A formal trial-type hearing is not at all times and in all instances essential to due process. It is enough that the parties are given a fair and reasonable opportunity to explain their respective sides of the controversy and to present supporting evidence on which a fair decision can be based. According to Llora Motors Inc. vs. Drilon, 6 this type of hearing is not even mandatory in cases of complainants lodged before the Labor Arbiter. And in Sajonas vs. NLRC, 7 we observed as follows:

Finally, on the matter of due process which petitioners claim was denied them by private respondents during the investigation which led to their dismissal, we agree with respondents that although the aforesaid investigations were not conducted in the manner of a regular trial in court, the elements of due process, namely the right to be informed of the charges, to be present and to be heard, were accorded petitioners. In said investigations, petitioners freely and voluntarily answered the questions and even made further statements in their defense during the concluding stages thereof.

Commenting on the same topic, we said earlier in Zaldivar vs. Sandiganbayan: 8

Due process as a constitutional precept does not, always and in all situations, require trial-type proceedings. The essence of due process is to be found in the reasonable opportunity to be heard and to submit any evidence one may have in support of one's defense. "To be heard" does not only mean verbal arguments in court. One may be heard also through pleadings. Where opportunity to be heard, either through oral arguments or pleadings, is accorded, there is no denial of procedural due process.

The parties could have held a trial-type hearing, but they decided instead to submit the case for decision on the basis of the position papers, documentary evidence and other pleadings already submitted before the Labor Arbiter. This arrangement was mutually agreed upon by them during the hearing held on July 27, 1989, and is authorized under Article 221 of the Labor Code. 9chanrobles virtual law library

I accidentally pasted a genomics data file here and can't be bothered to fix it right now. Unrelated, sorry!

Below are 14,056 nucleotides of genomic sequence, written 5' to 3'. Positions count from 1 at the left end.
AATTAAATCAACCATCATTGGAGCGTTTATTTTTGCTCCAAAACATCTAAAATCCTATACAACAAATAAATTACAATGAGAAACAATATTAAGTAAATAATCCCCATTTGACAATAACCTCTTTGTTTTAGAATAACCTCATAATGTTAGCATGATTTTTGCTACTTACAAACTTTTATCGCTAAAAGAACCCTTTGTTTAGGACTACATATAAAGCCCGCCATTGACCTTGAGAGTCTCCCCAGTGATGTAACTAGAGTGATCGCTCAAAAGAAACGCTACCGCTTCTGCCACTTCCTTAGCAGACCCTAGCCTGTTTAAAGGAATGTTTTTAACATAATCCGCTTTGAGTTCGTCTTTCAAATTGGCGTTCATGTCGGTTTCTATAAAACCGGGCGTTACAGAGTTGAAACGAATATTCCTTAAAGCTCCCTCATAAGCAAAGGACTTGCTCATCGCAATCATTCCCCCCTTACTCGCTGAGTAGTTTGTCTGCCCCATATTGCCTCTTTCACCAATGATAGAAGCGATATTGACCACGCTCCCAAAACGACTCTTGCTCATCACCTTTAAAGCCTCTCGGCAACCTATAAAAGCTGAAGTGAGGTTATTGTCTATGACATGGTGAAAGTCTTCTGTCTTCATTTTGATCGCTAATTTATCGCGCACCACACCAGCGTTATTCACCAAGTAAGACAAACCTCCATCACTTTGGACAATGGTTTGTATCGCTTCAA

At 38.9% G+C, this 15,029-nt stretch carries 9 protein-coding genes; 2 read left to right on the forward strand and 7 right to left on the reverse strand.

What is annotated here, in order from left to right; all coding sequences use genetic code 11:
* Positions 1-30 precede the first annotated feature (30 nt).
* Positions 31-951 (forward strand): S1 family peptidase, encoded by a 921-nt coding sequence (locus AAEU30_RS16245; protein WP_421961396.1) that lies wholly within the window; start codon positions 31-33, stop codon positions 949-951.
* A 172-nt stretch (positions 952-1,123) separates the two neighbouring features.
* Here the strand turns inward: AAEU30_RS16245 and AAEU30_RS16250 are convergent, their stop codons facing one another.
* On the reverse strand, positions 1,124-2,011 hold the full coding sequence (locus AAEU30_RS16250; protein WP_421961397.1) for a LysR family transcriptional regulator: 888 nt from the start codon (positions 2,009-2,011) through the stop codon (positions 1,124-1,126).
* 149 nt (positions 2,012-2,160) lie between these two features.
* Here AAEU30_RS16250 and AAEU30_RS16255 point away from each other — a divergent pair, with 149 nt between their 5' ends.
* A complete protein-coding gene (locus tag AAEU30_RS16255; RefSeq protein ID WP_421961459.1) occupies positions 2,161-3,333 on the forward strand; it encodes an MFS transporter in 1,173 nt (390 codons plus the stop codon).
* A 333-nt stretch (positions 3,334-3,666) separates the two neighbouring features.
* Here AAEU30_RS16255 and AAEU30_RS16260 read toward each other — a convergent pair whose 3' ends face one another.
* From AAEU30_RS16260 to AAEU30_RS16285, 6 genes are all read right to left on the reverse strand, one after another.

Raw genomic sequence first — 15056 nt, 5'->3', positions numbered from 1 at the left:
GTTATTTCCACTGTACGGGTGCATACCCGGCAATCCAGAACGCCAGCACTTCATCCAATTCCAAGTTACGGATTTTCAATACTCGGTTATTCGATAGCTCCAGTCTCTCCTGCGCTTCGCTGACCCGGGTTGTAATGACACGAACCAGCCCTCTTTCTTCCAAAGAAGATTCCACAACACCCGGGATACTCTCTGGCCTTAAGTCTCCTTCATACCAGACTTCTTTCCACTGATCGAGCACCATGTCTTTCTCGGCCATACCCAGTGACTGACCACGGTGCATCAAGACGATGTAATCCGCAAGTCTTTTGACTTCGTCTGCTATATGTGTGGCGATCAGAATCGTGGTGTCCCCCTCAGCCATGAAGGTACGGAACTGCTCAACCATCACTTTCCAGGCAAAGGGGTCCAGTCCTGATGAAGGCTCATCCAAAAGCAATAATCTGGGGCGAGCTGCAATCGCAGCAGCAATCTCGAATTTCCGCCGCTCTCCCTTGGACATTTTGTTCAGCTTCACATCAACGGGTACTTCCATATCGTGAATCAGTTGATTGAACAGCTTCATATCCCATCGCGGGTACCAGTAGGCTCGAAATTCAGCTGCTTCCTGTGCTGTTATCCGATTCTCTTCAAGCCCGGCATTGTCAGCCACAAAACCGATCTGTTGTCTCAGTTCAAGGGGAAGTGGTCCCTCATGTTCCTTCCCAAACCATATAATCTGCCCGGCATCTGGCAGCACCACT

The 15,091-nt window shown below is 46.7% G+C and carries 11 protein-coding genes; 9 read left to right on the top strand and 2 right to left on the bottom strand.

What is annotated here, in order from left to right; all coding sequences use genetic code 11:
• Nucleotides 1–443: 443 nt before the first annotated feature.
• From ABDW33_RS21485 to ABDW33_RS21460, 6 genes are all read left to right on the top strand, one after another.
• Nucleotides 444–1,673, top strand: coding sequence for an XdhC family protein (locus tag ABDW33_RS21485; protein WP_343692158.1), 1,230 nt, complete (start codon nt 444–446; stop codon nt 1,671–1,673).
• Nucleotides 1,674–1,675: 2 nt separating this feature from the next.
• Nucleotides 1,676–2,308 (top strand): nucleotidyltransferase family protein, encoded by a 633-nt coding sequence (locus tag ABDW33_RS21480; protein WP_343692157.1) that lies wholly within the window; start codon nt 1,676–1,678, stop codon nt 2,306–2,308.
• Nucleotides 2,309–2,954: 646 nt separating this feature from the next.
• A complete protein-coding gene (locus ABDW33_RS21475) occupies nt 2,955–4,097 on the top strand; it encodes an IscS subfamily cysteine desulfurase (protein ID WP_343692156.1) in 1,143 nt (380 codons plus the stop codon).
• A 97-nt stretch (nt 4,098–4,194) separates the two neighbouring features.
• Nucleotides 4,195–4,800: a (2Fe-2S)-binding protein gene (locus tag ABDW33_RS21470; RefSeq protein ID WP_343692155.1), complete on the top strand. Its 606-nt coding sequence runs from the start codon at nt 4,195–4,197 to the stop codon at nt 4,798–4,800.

It is true that the right of confrontation is embraced in due process and that the petitioner did demand the appearance of the internal auditors so he could cross-examine them. It is also true that this demand was rejected by the Investigating Committee. Nevertheless, the petitioner saw fit not to insist on this right and in fact subsequently waived it when he agreed at the said hearing on the above-discussed procedure. 10chanrobles virtual law library

Regarding the ground for his dismissal, we find that the NLRC correctly sustained the Investigating Committee in concluding that the petitioner, as branch manager, violated RPB's Code of Discipline through numerous transactions he entered into or approved that caused detriment to the bank and its clients. The charges were either expressly admitted by him or established by preponderant evidence. His conduct caused the private respondent to lose confidence in his judgment and even his integrity and provided the just cause for his dismissal as branch manager. Article 282(c) of the Labor Code plainly

Art. 282. Termination by employer. - An employer may terminate an employment for any of the following causes:

xxx xxx xxx

(c) Fraud or willful breach by the employee of the trust reposed in him by his employer or duly authorized representative;

It is clear that the public respondent has committed no grave abuse of discretion that would warrant the reversal of its decision sustaining the petitioner's dismissal. There was justified loss of confidence in him by the respondent bank. In view of the nature of its business, the bank had every reason to demand that the conduct of the petitioner, who was holding a sensitive and responsible position, be entirely above-board and fully deserving of its trust.chanroblesvirtualawlibrarychanrobles virtual law library

Accordingly the petition is DISMISSED, with costs against the petitioner. It is so ordered.

Padilla, Griño-Aquino and Bellosillo, JJ., concur.chanroblesvirtualawlibrarychanrobles virtual law library

Medialdea, J., is on leave.


1 Rollo, p. 106.chanrobles virtual law library

2 Ibid., p. 116

3 Id., p. 118.chanrobles virtual law library

4 Century Textile Mills, Inc. vs. NLRC, 161 SCRA 528 (1988); Gold City-Integrated Port Services, Inc. vs. NLRC, 189 SCRA 811 (1990); Kwikway Engineering Works vs. NLRC, 195 SCRA 526 (1991).chanrobles virtual law library

5 Annex "4," Records, Vol. 2, pp. 45-50.chanrobles virtual law library

6 179 SCRA 175 (1989).chanrobles virtual law library

7 183 SCRA 182 (1990).chanrobles virtual law library

8 166 SCRA 313; 337-338 (1988).chanrobles virtual law library

9 San Miguel Corporation vs. NLRC, 173 SCRA 314 (1989).chanrobles virtual law library

10 TSN, July 27, 1989, Records, Vol. 2, pp. 344-347.